Disabled Students’ Rights Draw U.S. Supreme Court Scrutiny

  • Justices to review Colorado parents’ claim school help was lax
  • Case involves Individuals with Disabilities Education Act

A boy with spinal bifida shares a laugh with friends during the first annual Disability Pride Parade on July 12, 2015, in New York City.

The U.S. Supreme Court will consider how much extra help public schools must provide to students with disabilities, agreeing to hear an appeal from two parents seeking reimbursement for the cost of their autistic son’s private school.

The case will mark the first time since 2009 that the court has considered the reach of the Individuals with Disabilities Education Act, which gives educational rights to some 6.5 million children.

At issue is how much school districts must do to meet each child’s needs. In the case the justices will take up, a federal appeals court said the Colorado school district need only provide “some educational benefit.” The parents say that standard is too lax and doesn’t square with the law’s broad goals.

“The IDEA seeks to provide children with genuine access to public education,” said the parents, identified in court papers as Joseph F. and Jennifer F. “School districts that provide only a just-above-trivial benefit cannot achieve this objective.”

Joseph and Jennifer say the Douglas County School District failed meet the needs of their son, Endrew, who attended public school through fourth grade. They say that the school couldn’t manage his behavioral issues, which included yelling, crying, and head-banging, and that he made minimal progress toward the academic goals set for him in fourth grade.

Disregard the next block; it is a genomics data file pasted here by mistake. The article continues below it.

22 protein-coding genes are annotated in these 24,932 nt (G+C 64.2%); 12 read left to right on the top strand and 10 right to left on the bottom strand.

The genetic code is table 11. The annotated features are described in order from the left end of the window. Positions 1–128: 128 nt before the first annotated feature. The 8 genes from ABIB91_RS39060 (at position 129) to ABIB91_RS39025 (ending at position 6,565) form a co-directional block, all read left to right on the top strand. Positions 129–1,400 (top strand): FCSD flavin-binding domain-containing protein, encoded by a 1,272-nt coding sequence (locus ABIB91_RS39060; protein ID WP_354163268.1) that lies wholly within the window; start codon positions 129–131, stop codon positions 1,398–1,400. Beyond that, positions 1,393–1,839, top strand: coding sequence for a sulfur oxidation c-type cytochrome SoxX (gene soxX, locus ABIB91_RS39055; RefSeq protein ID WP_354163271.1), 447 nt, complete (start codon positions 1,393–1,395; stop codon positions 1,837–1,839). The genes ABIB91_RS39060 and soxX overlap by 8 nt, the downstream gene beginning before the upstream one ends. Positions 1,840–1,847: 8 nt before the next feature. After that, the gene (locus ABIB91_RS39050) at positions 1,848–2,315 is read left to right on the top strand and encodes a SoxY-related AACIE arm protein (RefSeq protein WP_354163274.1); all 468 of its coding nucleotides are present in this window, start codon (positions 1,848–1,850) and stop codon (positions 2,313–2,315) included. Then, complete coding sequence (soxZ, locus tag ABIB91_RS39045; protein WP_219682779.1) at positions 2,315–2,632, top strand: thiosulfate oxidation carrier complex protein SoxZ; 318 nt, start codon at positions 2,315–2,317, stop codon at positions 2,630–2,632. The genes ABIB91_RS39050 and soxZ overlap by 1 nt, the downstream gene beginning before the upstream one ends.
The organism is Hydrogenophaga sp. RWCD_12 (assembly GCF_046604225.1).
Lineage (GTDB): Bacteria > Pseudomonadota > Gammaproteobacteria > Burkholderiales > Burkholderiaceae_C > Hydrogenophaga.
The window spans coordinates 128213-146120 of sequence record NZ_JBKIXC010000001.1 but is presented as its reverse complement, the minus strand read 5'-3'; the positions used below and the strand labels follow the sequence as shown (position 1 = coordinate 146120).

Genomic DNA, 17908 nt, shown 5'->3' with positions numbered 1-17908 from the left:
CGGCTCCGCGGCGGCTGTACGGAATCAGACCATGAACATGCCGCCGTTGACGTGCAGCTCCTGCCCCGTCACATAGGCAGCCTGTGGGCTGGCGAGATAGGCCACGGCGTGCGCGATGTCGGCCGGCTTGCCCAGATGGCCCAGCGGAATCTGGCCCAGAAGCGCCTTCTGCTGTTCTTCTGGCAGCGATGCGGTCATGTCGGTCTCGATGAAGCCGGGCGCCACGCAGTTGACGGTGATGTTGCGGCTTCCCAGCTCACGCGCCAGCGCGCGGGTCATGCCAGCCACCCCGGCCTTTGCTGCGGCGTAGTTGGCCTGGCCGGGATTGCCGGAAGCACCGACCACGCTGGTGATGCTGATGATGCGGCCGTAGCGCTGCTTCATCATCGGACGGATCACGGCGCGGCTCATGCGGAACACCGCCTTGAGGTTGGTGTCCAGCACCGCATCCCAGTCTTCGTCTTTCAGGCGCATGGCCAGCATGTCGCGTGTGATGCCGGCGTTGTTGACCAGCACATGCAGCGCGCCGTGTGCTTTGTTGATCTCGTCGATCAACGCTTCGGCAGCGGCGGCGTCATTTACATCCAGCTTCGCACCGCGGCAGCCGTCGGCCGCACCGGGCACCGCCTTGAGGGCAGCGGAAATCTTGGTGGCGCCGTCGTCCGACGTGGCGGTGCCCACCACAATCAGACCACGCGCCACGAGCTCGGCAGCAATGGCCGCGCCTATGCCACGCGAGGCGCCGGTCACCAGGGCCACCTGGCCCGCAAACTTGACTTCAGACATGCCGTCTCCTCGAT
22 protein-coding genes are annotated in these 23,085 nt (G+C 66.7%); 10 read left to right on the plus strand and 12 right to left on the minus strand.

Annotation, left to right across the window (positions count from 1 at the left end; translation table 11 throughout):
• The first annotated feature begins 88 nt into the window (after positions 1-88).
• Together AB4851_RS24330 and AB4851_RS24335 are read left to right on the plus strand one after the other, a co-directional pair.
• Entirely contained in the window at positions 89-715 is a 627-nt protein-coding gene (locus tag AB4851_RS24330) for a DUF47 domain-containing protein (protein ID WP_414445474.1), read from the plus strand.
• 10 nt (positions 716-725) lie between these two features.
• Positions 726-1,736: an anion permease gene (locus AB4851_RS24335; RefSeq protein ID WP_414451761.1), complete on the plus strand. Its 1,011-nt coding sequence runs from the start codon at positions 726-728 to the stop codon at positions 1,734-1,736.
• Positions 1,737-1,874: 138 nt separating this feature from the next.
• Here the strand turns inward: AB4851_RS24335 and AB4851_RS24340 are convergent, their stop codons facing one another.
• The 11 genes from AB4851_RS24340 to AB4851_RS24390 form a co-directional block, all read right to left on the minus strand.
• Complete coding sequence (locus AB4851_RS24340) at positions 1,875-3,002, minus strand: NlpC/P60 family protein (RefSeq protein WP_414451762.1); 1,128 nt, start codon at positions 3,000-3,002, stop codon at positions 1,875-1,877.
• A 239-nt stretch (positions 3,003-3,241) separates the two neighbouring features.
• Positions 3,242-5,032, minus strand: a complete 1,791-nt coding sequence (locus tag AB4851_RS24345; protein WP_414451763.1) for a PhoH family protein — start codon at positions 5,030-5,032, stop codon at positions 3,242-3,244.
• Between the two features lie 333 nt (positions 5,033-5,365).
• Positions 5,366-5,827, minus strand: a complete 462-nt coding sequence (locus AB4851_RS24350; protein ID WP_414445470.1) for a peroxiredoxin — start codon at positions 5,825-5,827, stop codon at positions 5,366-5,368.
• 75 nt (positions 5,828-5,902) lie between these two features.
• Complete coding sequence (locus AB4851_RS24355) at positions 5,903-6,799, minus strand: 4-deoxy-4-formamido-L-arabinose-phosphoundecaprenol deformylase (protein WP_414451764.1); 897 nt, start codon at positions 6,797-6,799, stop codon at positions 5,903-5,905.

For fifth grade, the couple enrolled Endrew in a private school that specializes in educating children with autism. The family then sued, seeking reimbursement.

In rejecting the bid, the Denver-based appeals court called the dispute “a close case.”

The Douglas County School District, which serves an area south of Denver, urged the justices not to hear the case. “The decision to impose a higher standard belongs to the legislatures,” the school district argued.

The IDEA requires school districts to provide a “free appropriate public education” to children with disabilities. The Supreme Court interpreted that phrase in 1982, but lower courts have diverged on exactly what the 1982 ruling meant.

Some judges have said school districts must provide “meaningful” educational benefits, a more stringent standard that Endrew’s parents say would make the difference in his case.

The Obama administration joined the parents in urging the Supreme Court to adopt that standard.

The case is Endrew F. v. Douglas County, 15-827.